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Are Dragonflies Attracted to Light?

  • Animal
Are Dragonflies Attracted to Light

Yes — but only when it’s a certain kind of light. This is perhaps one of the strangest things about them. Dragonflies (family Syrphidae) have long been known for their habit of hovering over bright objects like streetlights or car headlights at night. It seems that these bugs can’t resist the lure of an unshielded lamp or other source of illumination, especially if it has some sort of moving object inside it.

In fact, this tendency may help explain how people first noticed them back around 200 B.C., since many sources report that early Greek soldiers used to attract large numbers of dragonflies by hanging lanterns above their heads as they slept.

But why would such a big insect find itself drawn to something so apparently benign? The answer lies with those three-pronged eyes on each side of its head, which are similar to what you might see on the compound eye of another group of creatures called “insect vision sensors.” These ocelli detect movement and directionality, much like our own retinas do. So while we know that dragonfly larvae spend time feeding under lamps, scientists aren’t exactly sure why adult flies act similarly.

Are dragonflies Sensitive to light?

Are dragonflies Sensitive to light

What researchers do understand is that there’s more than one reason why they’d be interested in light bulbs. For example, because dragonflies don’t fly during the day, they need to use sight to track down potential mates and hosts where there isn’t any sunlight.

They also rely heavily on seeing prey items up close while perched atop plants, shrubs and trees; without good nighttime vision, they could easily miss smaller animals hiding underneath leaves. Finally, the adults actually feed off of nectar from flowers, pollen grains and small aquatic animals, including mosquito larvae.

During summertime mating season, however, male dragonflies often try to impress females by dangling precariously out of their bodies in midair and lighting themselves up with reflected sun rays. Unfortunately for them, female dragonflies prefer males who hang beneath them rather than shining brightly right into their faces.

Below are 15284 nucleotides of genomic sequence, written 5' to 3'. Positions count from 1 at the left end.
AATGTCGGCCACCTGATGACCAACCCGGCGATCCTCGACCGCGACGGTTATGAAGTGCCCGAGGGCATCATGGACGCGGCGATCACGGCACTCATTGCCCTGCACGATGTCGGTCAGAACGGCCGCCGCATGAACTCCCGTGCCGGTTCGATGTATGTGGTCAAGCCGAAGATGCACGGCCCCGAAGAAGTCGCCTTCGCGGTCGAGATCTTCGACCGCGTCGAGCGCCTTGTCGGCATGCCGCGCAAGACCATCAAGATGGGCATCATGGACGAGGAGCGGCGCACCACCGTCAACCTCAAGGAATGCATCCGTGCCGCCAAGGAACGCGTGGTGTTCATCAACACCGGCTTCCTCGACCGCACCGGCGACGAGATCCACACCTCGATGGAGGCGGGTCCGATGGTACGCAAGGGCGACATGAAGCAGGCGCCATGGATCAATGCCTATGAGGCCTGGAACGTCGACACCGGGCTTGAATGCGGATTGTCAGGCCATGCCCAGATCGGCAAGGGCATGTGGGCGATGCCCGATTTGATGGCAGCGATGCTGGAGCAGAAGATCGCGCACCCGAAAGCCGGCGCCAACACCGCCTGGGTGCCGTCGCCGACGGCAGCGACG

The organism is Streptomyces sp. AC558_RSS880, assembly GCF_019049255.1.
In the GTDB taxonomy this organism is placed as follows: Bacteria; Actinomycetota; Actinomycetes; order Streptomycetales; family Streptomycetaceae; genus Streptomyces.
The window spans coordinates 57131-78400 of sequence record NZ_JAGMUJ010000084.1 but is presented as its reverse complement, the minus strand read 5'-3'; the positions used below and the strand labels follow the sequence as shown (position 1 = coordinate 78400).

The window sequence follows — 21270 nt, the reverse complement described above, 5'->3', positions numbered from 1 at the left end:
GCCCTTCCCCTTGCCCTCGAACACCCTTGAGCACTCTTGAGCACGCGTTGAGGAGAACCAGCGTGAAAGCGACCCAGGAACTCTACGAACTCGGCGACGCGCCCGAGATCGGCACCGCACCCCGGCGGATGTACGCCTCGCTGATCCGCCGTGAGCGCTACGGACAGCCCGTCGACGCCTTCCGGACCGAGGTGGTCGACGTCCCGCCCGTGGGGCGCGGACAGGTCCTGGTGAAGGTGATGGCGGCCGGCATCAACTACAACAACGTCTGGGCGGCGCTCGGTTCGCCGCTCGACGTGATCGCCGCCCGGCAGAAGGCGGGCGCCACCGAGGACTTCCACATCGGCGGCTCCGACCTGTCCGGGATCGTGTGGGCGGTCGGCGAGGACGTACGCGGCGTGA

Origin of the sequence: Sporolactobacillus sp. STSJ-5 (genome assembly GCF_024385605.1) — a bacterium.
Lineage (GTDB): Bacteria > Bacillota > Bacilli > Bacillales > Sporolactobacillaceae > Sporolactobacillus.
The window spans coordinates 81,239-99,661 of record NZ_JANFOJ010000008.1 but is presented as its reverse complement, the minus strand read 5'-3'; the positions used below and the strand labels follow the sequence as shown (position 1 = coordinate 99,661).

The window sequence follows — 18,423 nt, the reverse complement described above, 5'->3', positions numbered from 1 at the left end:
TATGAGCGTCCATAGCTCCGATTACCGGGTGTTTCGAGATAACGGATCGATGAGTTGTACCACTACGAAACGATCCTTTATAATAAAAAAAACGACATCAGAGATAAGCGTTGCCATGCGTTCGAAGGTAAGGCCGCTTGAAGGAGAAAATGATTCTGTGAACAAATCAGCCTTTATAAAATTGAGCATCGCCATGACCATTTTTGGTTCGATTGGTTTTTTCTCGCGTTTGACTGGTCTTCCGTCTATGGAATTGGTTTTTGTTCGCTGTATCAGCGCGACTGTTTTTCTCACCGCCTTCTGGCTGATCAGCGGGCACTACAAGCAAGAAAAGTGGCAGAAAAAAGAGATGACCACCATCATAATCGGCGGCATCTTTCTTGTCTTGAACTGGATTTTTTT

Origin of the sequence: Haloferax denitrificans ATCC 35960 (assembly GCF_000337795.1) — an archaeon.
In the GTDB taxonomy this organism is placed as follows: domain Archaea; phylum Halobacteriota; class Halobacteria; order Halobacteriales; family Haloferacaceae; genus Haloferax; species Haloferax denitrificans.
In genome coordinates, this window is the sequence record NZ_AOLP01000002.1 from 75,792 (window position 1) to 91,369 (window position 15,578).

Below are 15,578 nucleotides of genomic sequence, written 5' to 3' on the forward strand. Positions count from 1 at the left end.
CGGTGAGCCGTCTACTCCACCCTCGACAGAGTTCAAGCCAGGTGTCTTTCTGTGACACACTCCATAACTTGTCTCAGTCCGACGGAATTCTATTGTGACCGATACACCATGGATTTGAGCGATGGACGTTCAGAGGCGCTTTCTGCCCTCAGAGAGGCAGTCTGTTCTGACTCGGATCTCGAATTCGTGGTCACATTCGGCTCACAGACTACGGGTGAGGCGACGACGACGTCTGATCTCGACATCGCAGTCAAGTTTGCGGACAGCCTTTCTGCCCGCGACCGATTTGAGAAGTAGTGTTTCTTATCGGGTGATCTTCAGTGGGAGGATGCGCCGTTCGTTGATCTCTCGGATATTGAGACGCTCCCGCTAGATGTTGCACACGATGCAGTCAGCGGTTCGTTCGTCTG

However, despite all of these reasons, none seem particularly strong enough to account for just how strongly dragonflies respond to light. And yet, somehow, these fascinating little critters manage to pull it off every single time.

In addition to having great daytime vision, dragonflies’ eyes contain lenses that focus images onto cells sensitive to polarized light. Polarized light means light waves vibrate vertically (or horizontally), instead of spinning in circles. Most organisms living today couldn’t tell between two different kinds of circularly polarized light anyway, but dragonflies can.

When dragonfly larvae grow up, their ability to recognize vertical vibration allows them not only to sense depth, but also to determine whether a nearby surface has food attached to it. If they spot a tasty grub stuck to a plant leaf, they’ll then dive toward the target to eat it. To reach deep holes in the ground, though, they must orient themselves according to horizontal polarization, meaning they’re able to distinguish between left-and-right vibrations. Dragonflies can perceive differences in polarized light through several parts of their body, including wings and antennae.

So now that we know why dragonflies sometimes get tangled up in light fixtures, let’s look next at what happens after they’ve landed.

After landing, dragonflies will usually stay put until dusk rolls around. At that point, they take flight again, searching for their preferred host species, typically mosquitoes and gnats. Once they locate a suitable meal, they land upon it, clamping their pincers around anything edible within range and consuming it quickly. Afterward, they return to wherever they were originally resting.

Dragonflies Don’t Get Tangled Up in Light Fixtures Every Time